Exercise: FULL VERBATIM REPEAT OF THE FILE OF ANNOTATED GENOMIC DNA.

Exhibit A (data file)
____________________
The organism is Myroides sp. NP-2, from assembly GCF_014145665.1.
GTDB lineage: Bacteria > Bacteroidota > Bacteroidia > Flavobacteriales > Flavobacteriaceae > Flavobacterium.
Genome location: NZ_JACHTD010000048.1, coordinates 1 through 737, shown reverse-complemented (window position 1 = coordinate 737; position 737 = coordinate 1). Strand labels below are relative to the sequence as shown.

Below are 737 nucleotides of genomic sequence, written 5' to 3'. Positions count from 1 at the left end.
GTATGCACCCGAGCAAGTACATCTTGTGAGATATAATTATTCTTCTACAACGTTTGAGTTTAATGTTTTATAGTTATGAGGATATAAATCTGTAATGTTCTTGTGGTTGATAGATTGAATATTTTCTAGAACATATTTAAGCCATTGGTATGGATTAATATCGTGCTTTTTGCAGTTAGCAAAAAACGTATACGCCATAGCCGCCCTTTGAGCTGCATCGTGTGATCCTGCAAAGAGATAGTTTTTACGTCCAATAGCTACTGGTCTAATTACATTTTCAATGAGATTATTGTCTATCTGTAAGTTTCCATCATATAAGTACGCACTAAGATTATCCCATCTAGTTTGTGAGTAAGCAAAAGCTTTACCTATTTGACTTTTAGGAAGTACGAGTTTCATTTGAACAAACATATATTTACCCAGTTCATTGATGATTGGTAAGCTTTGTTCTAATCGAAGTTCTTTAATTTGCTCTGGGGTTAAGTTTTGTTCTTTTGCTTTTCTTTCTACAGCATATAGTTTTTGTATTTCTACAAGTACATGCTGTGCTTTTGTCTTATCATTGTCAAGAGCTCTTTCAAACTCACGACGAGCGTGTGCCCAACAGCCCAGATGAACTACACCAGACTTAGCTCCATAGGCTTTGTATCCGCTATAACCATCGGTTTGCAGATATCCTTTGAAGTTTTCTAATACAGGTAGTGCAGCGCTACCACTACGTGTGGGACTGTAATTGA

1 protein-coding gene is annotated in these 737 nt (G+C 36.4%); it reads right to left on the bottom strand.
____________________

The organism is Myroides sp. NP-2, from assembly GCF_014145665.1.
GTDB lineage: Bacteria > Bacteroidota > Bacteroidia > Flavobacteriales > Flavobacteriaceae > Flavobacterium.
Genome location: NZ_JACHTD010000048.1, coordinates 1 through 737, shown reverse-complemented (window position 1 = coordinate 737; position 737 = coordinate 1). Strand labels below are relative to the sequence as shown.

Below are 737 nucleotides of genomic sequence, written 5' to 3'. Positions count from 1 at the left end.
GTATGCACCCGAGCAAGTACATCTTGTGAGATATAATTATTCTTCTACAACGTTTGAGTTTAATGTTTTATAGTTATGAGGATATAAATCTGTAATGTTCTTGTGGTTGATAGATTGAATATTTTCTAGAACATATTTAAGCCATTGGTATGGATTAATATCGTGCTTTTTGCAGTTAGCAAAAAACGTATACGCCATAGCCGCCCTTTGAGCTGCATCGTGTGATCCTGCAAAGAGATAGTTTTTACGTCCAATAGCTACTGGTCTAATTACATTTTCAATGAGATTATTGTCTATCTGTAAGTTTCCATCATATAAGTACGCACTAAGATTATCCCATCTAGTTTGTGAGTAAGCAAAAGCTTTACCTATTTGACTTTTAGGAAGTACGAGTTTCATTTGAACAAACATATATTTACCCAGTTCATTGATGATTGGTAAGCTTTGTTCTAATCGAAGTTCTTTAATTTGCTCTGGGGTTAAGTTTTGTTCTTTTGCTTTTCTTTCTACAGCATATAGTTTTTGTATTTCTACAAGTACATGCTGTGCTTTTGTCTTATCATTGTCAAGAGCTCTTTCAAACTCACGACGAGCGTGTGCCCAACAGCCCAGATGAACTACACCAGACTTAGCTCCATAGGCTTTGTATCCGCTATAACCATCGGTTTGCAGATATCCTTTGAAGTTTTCTAATACAGGTAGTGCAGCGCTACCACTACGTGTGGGACTGTAATTGA

1 protein-coding gene is annotated in these 737 nt (G+C 36.4%); it reads right to left on the bottom strand.